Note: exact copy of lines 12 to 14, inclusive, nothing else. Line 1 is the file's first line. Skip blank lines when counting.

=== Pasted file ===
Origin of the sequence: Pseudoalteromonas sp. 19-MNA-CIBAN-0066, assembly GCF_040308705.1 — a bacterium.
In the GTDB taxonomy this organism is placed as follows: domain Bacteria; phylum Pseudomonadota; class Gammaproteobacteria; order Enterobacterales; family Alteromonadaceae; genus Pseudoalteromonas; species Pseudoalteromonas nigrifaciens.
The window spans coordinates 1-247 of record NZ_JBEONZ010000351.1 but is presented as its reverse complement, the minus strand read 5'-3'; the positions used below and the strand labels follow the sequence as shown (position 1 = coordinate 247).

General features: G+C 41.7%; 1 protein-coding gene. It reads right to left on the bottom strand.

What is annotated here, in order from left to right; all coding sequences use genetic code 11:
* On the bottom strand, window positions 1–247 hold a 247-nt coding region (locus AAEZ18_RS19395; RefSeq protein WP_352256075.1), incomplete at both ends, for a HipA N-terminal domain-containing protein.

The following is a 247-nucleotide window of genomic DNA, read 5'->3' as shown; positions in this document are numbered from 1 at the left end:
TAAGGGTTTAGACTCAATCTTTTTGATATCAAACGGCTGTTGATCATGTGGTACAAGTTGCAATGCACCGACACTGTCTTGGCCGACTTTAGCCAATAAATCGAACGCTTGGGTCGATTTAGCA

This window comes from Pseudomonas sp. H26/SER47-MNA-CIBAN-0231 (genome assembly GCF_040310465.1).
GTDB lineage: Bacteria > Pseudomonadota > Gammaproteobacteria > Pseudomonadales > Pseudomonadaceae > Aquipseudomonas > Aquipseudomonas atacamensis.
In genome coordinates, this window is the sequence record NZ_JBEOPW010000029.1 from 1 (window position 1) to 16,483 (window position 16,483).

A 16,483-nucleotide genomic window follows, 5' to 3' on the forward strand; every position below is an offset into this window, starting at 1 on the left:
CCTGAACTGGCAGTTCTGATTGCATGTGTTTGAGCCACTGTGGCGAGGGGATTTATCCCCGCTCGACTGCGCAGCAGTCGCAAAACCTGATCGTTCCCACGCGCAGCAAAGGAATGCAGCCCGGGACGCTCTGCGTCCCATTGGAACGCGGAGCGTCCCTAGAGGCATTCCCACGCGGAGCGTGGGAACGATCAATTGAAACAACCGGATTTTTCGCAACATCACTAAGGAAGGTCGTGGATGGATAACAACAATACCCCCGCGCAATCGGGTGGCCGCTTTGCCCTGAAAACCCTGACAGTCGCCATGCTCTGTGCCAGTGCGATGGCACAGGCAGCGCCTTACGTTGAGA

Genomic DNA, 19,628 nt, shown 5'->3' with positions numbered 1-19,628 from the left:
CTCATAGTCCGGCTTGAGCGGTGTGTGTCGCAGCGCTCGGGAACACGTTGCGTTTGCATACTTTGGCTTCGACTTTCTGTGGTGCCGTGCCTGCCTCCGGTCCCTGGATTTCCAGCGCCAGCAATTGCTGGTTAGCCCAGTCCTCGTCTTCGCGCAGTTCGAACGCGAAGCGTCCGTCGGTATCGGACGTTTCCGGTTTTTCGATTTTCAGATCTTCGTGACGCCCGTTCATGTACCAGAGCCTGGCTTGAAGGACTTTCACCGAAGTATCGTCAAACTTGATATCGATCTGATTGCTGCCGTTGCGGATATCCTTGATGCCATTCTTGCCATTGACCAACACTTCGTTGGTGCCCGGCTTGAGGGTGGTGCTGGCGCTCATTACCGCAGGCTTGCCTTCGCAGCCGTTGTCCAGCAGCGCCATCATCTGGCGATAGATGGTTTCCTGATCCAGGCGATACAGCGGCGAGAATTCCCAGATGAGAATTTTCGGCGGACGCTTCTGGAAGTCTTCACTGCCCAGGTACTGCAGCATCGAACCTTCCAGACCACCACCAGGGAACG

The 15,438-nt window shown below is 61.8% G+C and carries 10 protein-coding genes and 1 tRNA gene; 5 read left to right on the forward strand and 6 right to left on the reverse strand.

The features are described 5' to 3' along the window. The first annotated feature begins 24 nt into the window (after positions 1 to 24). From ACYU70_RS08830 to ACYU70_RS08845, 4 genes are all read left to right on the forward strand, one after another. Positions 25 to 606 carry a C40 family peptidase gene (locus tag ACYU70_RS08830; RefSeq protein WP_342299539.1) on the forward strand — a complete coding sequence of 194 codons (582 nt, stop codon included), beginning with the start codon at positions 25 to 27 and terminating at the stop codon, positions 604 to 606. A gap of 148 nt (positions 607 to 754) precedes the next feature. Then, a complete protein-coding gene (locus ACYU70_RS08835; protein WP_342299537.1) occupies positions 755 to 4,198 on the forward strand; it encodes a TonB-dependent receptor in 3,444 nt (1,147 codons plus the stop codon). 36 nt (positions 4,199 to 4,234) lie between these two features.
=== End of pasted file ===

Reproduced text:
A 16,483-nucleotide genomic window follows, 5' to 3' on the forward strand; every position below is an offset into this window, starting at 1 on the left:
CCTGAACTGGCAGTTCTGATTGCATGTGTTTGAGCCACTGTGGCGAGGGGATTTATCCCCGCTCGACTGCGCAGCAGTCGCAAAACCTGATCGTTCCCACGCGCAGCAAAGGAATGCAGCCCGGGACGCTCTGCGTCCCATTGGAACGCGGAGCGTCCCTAGAGGCATTCCCACGCGGAGCGTGGGAACGATCAATTGAAACAACCGGATTTTTCGCAACATCACTAAGGAAGGTCGTGGATGGATAACAACAATACCCCCGCGCAATCGGGTGGCCGCTTTGCCCTGAAAACCCTGACAGTCGCCATGCTCTGTGCCAGTGCGATGGCACAGGCAGCGCCTTACGTTGAGA

Genomic DNA, 19,628 nt, shown 5'->3' with positions numbered 1-19,628 from the left: